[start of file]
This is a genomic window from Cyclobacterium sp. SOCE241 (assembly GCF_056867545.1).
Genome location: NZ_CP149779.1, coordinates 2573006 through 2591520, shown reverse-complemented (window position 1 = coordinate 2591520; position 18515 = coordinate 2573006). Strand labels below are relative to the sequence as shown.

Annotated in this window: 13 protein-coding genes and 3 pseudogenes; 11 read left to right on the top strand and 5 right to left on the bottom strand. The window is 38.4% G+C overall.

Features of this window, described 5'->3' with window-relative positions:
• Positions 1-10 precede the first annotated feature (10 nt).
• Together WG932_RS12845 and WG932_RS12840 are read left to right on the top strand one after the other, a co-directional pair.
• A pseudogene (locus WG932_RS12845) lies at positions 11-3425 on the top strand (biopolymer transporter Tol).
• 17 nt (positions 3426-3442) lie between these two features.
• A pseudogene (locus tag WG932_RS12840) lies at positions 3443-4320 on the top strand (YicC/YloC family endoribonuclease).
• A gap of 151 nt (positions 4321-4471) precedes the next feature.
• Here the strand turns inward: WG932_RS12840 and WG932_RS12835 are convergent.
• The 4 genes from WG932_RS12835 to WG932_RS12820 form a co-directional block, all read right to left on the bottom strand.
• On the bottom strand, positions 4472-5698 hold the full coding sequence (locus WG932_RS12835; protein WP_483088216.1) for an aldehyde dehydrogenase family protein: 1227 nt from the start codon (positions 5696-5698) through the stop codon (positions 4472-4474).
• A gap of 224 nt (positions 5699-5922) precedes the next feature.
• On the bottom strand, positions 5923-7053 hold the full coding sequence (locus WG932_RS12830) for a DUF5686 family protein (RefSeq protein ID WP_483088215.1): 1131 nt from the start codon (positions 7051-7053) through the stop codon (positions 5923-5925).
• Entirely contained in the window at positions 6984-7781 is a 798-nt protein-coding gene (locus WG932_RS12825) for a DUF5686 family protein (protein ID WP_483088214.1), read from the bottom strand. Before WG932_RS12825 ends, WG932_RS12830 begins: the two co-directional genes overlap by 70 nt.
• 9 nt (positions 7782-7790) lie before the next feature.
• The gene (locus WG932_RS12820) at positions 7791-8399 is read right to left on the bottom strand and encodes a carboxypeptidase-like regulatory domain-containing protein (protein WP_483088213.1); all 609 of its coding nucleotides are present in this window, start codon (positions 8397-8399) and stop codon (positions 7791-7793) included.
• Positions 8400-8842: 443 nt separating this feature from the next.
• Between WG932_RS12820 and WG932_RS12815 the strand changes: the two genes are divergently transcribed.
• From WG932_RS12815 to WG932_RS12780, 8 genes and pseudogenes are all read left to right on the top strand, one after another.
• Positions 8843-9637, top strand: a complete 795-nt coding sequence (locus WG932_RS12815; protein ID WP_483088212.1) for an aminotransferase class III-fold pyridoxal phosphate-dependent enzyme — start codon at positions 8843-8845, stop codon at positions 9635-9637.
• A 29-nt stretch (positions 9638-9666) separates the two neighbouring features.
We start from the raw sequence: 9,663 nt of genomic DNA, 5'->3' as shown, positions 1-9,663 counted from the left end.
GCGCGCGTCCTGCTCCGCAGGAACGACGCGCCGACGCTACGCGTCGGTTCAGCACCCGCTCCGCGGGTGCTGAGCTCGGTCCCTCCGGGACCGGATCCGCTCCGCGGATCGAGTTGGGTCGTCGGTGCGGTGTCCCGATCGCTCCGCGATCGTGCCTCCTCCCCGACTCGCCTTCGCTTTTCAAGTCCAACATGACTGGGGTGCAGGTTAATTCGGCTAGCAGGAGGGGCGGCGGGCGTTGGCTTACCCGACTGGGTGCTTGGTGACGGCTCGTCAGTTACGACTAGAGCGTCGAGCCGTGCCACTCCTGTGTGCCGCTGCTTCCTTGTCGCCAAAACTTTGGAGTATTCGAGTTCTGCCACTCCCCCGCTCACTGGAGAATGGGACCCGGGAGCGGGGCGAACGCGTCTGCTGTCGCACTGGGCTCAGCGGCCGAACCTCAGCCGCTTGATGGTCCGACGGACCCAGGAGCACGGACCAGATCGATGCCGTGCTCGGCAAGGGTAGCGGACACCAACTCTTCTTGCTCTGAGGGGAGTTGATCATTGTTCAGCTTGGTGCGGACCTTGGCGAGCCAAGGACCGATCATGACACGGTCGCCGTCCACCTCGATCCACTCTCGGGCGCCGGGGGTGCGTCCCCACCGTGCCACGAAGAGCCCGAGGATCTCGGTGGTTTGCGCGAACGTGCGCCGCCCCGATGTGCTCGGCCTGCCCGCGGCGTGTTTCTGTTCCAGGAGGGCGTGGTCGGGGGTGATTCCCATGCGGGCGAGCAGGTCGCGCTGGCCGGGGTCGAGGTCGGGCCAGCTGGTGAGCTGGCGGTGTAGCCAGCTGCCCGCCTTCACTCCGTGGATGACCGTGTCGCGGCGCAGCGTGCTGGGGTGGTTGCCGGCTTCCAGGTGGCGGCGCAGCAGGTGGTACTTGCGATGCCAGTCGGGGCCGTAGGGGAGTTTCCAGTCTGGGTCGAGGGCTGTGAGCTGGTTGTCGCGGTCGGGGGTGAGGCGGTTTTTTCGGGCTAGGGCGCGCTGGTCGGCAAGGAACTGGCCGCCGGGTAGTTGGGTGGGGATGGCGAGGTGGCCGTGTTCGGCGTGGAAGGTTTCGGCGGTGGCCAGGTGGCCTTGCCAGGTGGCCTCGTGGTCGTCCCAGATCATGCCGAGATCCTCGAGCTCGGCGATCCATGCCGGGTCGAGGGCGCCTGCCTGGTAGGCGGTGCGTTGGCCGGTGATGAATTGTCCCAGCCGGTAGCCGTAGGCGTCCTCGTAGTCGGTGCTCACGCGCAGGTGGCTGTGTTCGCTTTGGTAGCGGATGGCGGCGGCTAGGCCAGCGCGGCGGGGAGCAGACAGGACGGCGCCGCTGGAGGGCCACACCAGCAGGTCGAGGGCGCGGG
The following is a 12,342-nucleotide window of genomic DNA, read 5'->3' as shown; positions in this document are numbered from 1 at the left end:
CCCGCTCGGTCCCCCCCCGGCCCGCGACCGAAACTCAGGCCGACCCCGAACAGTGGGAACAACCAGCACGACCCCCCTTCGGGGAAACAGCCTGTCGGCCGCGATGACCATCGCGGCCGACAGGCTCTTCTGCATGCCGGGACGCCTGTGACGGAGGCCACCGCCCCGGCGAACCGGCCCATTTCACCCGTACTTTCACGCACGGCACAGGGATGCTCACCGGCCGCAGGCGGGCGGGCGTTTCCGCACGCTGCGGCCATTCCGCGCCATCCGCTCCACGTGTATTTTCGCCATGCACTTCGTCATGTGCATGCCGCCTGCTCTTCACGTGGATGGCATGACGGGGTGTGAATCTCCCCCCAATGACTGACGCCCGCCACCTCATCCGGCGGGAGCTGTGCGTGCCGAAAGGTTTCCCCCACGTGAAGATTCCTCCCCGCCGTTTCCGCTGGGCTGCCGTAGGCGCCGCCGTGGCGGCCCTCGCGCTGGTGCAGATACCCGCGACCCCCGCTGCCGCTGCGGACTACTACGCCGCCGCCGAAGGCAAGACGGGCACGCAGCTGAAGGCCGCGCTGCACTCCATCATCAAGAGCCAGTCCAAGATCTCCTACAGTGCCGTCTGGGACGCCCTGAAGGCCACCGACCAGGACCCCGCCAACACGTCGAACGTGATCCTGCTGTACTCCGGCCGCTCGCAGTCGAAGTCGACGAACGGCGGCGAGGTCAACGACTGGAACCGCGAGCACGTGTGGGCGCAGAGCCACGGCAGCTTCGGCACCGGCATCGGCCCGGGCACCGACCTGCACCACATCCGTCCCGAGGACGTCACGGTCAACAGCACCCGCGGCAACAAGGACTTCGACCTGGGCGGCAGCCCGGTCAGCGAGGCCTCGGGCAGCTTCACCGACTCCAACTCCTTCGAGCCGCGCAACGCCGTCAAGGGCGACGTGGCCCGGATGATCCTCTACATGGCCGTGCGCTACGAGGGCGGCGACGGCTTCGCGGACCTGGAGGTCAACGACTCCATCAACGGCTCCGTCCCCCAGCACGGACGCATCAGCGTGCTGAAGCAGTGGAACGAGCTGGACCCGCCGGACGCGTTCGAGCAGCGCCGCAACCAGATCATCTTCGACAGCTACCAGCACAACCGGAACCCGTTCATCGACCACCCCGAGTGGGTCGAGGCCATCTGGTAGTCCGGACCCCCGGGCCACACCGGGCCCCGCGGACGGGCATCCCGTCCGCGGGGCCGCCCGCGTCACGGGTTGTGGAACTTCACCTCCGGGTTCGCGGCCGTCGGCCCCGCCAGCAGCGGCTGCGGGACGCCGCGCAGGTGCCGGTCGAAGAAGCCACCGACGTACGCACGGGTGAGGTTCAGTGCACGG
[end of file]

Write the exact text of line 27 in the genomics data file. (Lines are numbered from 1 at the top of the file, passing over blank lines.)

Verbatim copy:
CCCGCTCGGTCCCCCCCCGGCCCGCGACCGAAACTCAGGCCGACCCCGAACAGTGGGAACAACCAGCACGACCCCCCTTCGGGGAAACAGCCTGTCGGCCGCGATGACCATCGCGGCCGACAGGCTCTTCTGCATGCCGGGACGCCTGTGACGGAGGCCACCGCCCCGGCGAACCGGCCCATTTCACCCGTACTTTCACGCACGGCACAGGGATGCTCACCGGCCGCAGGCGGGCGGGCGTTTCCGCACGCTGCGGCCATTCCGCGCCATCCGCTCCACGTGTATTTTCGCCATGCACTTCGTCATGTGCATGCCGCCTGCTCTTCACGTGGATGGCATGACGGGGTGTGAATCTCCCCCCAATGACTGACGCCCGCCACCTCATCCGGCGGGAGCTGTGCGTGCCGAAAGGTTTCCCCCACGTGAAGATTCCTCCCCGCCGTTTCCGCTGGGCTGCCGTAGGCGCCGCCGTGGCGGCCCTCGCGCTGGTGCAGATACCCGCGACCCCCGCTGCCGCTGCGGACTACTACGCCGCCGCCGAAGGCAAGACGGGCACGCAGCTGAAGGCCGCGCTGCACTCCATCATCAAGAGCCAGTCCAAGATCTCCTACAGTGCCGTCTGGGACGCCCTGAAGGCCACCGACCAGGACCCCGCCAACACGTCGAACGTGATCCTGCTGTACTCCGGCCGCTCGCAGTCGAAGTCGACGAACGGCGGCGAGGTCAACGACTGGAACCGCGAGCACGTGTGGGCGCAGAGCCACGGCAGCTTCGGCACCGGCATCGGCCCGGGCACCGACCTGCACCACATCCGTCCCGAGGACGTCACGGTCAACAGCACCCGCGGCAACAAGGACTTCGACCTGGGCGGCAGCCCGGTCAGCGAGGCCTCGGGCAGCTTCACCGACTCCAACTCCTTCGAGCCGCGCAACGCCGTCAAGGGCGACGTGGCCCGGATGATCCTCTACATGGCCGTGCGCTACGAGGGCGGCGACGGCTTCGCGGACCTGGAGGTCAACGACTCCATCAACGGCTCCGTCCCCCAGCACGGACGCATCAGCGTGCTGAAGCAGTGGAACGAGCTGGACCCGCCGGACGCGTTCGAGCAGCGCCGCAACCAGATCATCTTCGACAGCTACCAGCACAACCGGAACCCGTTCATCGACCACCCCGAGTGGGTCGAGGCCATCTGGTAGTCCGGACCCCCGGGCCACACCGGGCCCCGCGGACGGGCATCCCGTCCGCGGGGCCGCCCGCGTCACGGGTTGTGGAACTTCACCTCCGGGTTCGCGGCCGTCGGCCCCGCCAGCAGCGGCTGCGGGACGCCGCGCAGGTGCCGGTCGAAGAAGCCACCGACGTACGCACGGGTGAGGTTCAGTGCACGG